Space. The lost frontier. Once upon a time, space games were everywhere. Star Trek: Bridge Commander. X-Wing vs. Tie Fighter. Wing Commander. Homeworld. All very different games, but sharing a deep love of the endless black beyond our skies. And then they faded away. Gaming lost interest with space: for legitimate reasons perhaps, but it saddened me. In the age of Kickstarter, however, it seems no genre of game will stay dormant. Space is back, baby. And one of its champions is Star Command.
Or, at least, that’s the intention of this iOS/Android title, soon to be headed to PCs. Star Command is about captaining a starship in the glorious (and titular) Star Command, a federation of humans and other humans to explore and… well, actually, I guess the game isn’t all that clear on the matter. We’re meant to read between the lines, and this organization is set up as an expy (a blatant, unapologetic copy) of Star Trek’s Federation, right down to the colored uniforms– red for combat experts, blue for scientists, yellow for engineers. You’re a new captain, it’s time to grab your crew and secure the galaxy for humanity.
How you do that, however, is not entirely clear at first. The tutorial feels thoroughly half-baked, thorough in areas like room construction and unit management but completely useless on others. I spent five minutes in the first fight trying to get the laser cannon I had built to fire, and failing over and over. Eventually, I had to turn to the game’s forums, and found an FAQ that gave me an answer. The game also fails to explain how any of the rooms you build work, what the cooldown-based abilities your crew have are (and even that they have any), the idea of ammo tokens, and more. I have seen reviews that were inaccurate, simply because the reviewer didn’t understand something and the game never told them. It’s distressing that the game is so bad at teaching.
When you get past the confusion and the setup, the game is a lot like another recent Kickstarter release- FTL. Now, FTL and myself have a strange relationship. I spent a few days with it after hearing the buzz, and walked away wondering if I had somehow gotten a different game than the rest of the world. The internet seemed to adore this game, tons of positive buzz and ultimately Game of the Year nominations from people I greatly respect. But it seemed like a piece of trash to me. A solid idea, executed mindblowingly sloppily. There were maybe four random encounters that just played out over and over, the combat was mostly sleep-inducing except for when your ship was physically on fire, the customization and development options were lacking, and the diplomacy was essentially nonexistent.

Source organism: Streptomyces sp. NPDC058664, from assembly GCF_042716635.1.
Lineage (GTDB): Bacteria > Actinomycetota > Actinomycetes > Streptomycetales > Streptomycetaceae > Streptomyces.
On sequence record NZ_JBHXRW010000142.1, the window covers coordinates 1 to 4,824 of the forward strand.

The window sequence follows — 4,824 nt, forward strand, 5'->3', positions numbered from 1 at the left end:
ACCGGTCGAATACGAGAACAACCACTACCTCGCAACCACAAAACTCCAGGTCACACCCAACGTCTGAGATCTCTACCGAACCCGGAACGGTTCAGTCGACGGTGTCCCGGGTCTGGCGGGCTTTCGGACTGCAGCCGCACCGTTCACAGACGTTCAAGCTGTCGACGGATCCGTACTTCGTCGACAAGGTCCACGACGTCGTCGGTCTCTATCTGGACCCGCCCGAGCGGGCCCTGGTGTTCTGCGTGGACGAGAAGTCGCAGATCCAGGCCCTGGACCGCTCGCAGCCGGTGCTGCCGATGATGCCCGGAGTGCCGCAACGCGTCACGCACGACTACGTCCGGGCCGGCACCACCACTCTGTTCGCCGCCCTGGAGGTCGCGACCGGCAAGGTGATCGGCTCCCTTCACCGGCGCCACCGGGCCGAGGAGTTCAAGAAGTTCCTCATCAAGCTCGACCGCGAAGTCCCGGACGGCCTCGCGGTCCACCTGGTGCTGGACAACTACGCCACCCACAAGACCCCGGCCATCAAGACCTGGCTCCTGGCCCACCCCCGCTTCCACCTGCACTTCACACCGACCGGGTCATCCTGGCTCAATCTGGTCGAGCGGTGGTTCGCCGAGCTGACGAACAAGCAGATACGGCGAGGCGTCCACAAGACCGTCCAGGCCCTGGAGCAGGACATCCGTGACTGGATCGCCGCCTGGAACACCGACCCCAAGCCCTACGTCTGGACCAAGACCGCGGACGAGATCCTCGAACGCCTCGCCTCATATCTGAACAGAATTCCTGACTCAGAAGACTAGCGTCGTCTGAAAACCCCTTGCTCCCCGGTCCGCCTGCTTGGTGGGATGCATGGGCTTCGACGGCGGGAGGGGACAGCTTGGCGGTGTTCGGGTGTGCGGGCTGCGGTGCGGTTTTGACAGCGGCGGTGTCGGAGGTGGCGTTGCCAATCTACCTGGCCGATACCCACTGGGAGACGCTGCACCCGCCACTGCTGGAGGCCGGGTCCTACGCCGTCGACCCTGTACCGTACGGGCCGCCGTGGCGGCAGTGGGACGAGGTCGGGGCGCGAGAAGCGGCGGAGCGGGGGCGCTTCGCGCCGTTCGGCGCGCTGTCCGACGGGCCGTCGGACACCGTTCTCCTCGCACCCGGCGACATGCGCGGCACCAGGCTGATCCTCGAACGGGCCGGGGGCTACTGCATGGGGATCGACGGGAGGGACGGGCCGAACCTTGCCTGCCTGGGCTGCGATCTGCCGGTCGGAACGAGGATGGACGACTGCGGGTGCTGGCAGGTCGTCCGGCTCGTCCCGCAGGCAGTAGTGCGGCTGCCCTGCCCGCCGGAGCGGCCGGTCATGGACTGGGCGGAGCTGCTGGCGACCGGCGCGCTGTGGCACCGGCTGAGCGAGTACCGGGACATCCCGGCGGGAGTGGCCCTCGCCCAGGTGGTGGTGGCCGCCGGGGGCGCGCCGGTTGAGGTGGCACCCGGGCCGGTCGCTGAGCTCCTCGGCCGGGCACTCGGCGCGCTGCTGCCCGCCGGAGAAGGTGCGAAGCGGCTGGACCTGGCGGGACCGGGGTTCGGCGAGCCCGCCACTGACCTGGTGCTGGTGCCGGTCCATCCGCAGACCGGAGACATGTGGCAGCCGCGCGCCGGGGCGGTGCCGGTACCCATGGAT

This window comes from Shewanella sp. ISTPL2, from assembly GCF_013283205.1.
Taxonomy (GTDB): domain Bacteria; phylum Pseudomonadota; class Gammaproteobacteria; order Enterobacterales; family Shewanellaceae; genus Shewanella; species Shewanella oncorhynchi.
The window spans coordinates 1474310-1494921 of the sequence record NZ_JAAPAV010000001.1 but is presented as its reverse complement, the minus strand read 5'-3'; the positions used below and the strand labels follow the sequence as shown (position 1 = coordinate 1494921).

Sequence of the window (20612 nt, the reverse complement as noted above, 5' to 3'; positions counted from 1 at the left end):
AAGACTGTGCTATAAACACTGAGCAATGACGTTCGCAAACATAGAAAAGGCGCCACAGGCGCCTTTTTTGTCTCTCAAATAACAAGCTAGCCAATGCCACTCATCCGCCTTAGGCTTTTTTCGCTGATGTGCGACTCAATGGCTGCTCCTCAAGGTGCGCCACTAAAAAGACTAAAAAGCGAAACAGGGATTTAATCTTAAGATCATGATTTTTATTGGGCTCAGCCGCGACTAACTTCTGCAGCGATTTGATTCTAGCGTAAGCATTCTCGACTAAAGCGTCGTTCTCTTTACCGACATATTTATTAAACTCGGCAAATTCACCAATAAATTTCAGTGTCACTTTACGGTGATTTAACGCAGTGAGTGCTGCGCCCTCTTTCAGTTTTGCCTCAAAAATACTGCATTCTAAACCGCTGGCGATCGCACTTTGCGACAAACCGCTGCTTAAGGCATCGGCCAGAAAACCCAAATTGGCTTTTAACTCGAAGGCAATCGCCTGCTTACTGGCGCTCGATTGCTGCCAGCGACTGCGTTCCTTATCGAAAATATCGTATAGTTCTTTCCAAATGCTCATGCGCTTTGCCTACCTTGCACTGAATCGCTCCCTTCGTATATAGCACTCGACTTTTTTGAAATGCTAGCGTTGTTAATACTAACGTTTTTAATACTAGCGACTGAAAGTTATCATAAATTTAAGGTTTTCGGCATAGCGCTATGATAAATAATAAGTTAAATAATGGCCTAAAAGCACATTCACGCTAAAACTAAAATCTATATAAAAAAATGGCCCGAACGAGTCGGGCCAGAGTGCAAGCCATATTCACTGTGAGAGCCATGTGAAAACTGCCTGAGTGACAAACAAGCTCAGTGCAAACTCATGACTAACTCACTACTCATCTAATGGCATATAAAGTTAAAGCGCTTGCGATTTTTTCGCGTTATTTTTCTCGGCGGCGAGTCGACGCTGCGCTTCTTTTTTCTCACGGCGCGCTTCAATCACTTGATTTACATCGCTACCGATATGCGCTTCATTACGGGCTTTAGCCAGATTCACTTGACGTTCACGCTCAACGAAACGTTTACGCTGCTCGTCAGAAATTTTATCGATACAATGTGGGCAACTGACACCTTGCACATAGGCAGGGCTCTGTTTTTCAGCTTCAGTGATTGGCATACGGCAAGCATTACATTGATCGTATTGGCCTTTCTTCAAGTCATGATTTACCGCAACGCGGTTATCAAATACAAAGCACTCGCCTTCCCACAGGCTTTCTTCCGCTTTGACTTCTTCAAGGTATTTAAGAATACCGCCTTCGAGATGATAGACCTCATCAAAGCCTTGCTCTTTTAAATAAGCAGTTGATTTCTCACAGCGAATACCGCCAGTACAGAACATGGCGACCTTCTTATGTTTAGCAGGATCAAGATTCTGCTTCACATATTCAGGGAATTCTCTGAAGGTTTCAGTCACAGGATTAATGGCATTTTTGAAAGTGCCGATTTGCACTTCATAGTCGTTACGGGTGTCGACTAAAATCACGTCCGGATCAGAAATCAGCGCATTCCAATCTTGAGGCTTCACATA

If FTL didn’t work at all to me, Star Command is an FTL that almost works. It explains itself badly, the combat can be quite tedious with long stretches of waiting, and there is not really any exploring to do. The difficulty, too, is completely out of whack– the only way to lose is for your captain to die. If your ship gets shot to shit, it will not explode, ever. This makes it very hard to lose (sometimes impossible– there are missions where your job is simply to “survive” for an amount of time, and since it’s impossible to die, there’s no point in you even being present as the game runs), but very easy to get stuck in a position where you are chipping away at an enemy at such a rate that in about three days they would be in a very dire situation.
All of these flaws are present, and they are a big deal. Yet somehow, I enjoyed Star Command, and I enjoyed it a lot. For one thing, it’s a work in progress– there’s a lot of content coming, for free, in addition to bug patches and tweaks. For another, it was three dollars, and I’m used to console prices, so I certainly feel like I got my money’s worth. But excuses aside, it’s just fun. The art is wonderful and vibrant, the writing is lighthearted and enjoyable (not brilliant, but cute), the game’s plot is straightforward and predictable, but a warm shoutout to the sci-fi days of yore.
And when the gameplay works, it is genuinely fun. Frantically sending combat teams to hunt down alien kill squads roaming your ship while your engineers try to seal a hull breach that just spaced one of your finest is awesome. Hammering an enemy ship with both weapons banks at once and watching their shields drop like a phat beat is great. And upgrading your ship as you fight your way through the universe is satisfying, and a great goal to keep striving towards.
What it comes down to, perhaps, is that Star Command is an okay game, and not much more than that… but the sparks of greatness are here, and if they support it and nurture it properly post-launch, it will achieve greatness. As is, it’s a really fun pocket game, and a nice distraction for a few days, which is already more than I can say for FTL. I hope it becomes the really special game that is faintly visible beyond the veil of nonsense.
Three Stars out of Five
I rate games not by overall quality, but by how much I enjoyed them, and think you will enjoy them. Rating their relative perfection is not interesting to me.